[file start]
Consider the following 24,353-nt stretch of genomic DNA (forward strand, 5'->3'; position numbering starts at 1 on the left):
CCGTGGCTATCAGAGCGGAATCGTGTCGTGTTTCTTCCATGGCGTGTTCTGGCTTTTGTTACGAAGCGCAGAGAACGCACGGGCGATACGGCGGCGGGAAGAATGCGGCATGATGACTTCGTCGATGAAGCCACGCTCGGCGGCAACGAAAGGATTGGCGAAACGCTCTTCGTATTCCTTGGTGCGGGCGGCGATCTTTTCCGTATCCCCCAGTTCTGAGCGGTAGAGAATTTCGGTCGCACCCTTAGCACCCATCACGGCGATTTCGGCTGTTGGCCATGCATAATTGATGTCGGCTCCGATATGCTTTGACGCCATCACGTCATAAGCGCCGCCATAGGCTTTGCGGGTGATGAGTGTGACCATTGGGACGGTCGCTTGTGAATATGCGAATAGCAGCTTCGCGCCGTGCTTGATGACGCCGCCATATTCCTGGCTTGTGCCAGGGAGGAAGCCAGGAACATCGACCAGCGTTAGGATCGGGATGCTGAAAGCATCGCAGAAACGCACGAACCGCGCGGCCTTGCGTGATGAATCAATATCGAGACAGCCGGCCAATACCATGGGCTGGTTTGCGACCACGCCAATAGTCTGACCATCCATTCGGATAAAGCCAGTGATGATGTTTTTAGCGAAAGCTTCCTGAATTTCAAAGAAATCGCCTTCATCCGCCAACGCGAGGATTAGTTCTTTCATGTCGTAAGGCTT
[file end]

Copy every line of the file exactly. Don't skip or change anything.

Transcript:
Consider the following 24,353-nt stretch of genomic DNA (forward strand, 5'->3'; position numbering starts at 1 on the left):
CCGTGGCTATCAGAGCGGAATCGTGTCGTGTTTCTTCCATGGCGTGTTCTGGCTTTTGTTACGAAGCGCAGAGAACGCACGGGCGATACGGCGGCGGGAAGAATGCGGCATGATGACTTCGTCGATGAAGCCACGCTCGGCGGCAACGAAAGGATTGGCGAAACGCTCTTCGTATTCCTTGGTGCGGGCGGCGATCTTTTCCGTATCCCCCAGTTCTGAGCGGTAGAGAATTTCGGTCGCACCCTTAGCACCCATCACGGCGATTTCGGCTGTTGGCCATGCATAATTGATGTCGGCTCCGATATGCTTTGACGCCATCACGTCATAAGCGCCGCCATAGGCTTTGCGGGTGATGAGTGTGACCATTGGGACGGTCGCTTGTGAATATGCGAATAGCAGCTTCGCGCCGTGCTTGATGACGCCGCCATATTCCTGGCTTGTGCCAGGGAGGAAGCCAGGAACATCGACCAGCGTTAGGATCGGGATGCTGAAAGCATCGCAGAAACGCACGAACCGCGCGGCCTTGCGTGATGAATCAATATCGAGACAGCCGGCCAATACCATGGGCTGGTTTGCGACCACGCCAATAGTCTGACCATCCATTCGGATAAAGCCAGTGATGATGTTTTTAGCGAAAGCTTCCTGAATTTCAAAGAAATCGCCTTCATCCGCCAACGCGAGGATTAGTTCTTTCATGTCGTAAGGCTT